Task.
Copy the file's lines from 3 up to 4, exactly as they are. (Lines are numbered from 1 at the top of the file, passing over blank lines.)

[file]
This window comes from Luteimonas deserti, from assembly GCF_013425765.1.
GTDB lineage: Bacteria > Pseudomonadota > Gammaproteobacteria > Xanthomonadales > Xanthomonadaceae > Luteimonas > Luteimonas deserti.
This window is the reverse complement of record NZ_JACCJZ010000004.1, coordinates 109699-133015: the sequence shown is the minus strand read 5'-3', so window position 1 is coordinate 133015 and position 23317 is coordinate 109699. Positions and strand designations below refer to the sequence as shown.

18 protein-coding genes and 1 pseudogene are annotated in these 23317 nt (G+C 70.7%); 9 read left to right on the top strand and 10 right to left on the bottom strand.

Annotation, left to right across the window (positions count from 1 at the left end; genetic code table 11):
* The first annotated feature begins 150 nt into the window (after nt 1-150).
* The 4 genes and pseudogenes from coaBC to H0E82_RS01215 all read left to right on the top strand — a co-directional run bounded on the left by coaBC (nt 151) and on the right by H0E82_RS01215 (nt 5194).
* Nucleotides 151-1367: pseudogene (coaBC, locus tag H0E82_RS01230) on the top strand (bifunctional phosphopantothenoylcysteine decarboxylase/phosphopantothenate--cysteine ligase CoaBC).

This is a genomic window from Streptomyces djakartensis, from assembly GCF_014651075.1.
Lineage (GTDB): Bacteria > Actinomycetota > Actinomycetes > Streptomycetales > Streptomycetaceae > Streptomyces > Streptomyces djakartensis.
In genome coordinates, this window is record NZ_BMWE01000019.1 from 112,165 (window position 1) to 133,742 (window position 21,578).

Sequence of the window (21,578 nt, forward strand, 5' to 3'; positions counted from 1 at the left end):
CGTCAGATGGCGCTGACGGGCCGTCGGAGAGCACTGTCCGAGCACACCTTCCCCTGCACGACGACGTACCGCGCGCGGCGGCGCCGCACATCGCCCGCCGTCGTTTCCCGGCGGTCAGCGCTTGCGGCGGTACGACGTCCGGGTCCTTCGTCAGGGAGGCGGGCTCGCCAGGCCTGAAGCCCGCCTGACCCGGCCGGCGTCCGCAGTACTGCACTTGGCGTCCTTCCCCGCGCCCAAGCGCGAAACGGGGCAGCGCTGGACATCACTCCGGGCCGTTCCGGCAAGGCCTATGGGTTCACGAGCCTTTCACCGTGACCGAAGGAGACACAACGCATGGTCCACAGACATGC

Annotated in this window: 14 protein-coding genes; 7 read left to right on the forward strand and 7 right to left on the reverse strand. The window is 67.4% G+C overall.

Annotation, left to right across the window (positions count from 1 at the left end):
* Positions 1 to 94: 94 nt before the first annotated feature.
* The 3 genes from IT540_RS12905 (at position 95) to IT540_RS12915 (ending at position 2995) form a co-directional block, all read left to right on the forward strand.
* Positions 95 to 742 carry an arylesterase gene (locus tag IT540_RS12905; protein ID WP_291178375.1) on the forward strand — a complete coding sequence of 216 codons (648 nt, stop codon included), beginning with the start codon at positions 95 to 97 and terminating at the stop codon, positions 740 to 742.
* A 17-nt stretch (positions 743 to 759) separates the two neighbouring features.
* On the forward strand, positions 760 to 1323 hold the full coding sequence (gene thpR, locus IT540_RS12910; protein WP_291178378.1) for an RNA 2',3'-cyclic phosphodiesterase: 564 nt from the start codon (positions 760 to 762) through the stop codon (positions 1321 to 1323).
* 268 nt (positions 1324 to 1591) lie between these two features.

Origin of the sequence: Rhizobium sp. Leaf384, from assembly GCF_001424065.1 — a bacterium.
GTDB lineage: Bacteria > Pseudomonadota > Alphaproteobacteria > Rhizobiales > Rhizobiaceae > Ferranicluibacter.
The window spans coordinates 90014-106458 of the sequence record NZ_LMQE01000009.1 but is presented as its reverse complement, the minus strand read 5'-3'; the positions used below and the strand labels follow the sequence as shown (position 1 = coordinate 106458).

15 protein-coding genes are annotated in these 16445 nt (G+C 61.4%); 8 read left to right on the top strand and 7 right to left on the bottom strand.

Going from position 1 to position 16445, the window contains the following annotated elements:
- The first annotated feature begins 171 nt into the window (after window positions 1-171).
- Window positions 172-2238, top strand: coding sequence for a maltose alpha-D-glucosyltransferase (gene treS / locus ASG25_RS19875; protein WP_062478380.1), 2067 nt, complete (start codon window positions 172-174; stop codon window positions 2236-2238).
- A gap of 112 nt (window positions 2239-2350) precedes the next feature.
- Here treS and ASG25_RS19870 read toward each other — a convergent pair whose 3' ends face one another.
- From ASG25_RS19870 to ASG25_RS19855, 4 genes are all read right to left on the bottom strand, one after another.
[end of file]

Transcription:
This window is the reverse complement of record NZ_JACCJZ010000004.1, coordinates 109699-133015: the sequence shown is the minus strand read 5'-3', so window position 1 is coordinate 133015 and position 23317 is coordinate 109699. Positions and strand designations below refer to the sequence as shown.

18 protein-coding genes and 1 pseudogene are annotated in these 23317 nt (G+C 70.7%); 9 read left to right on the top strand and 10 right to left on the bottom strand.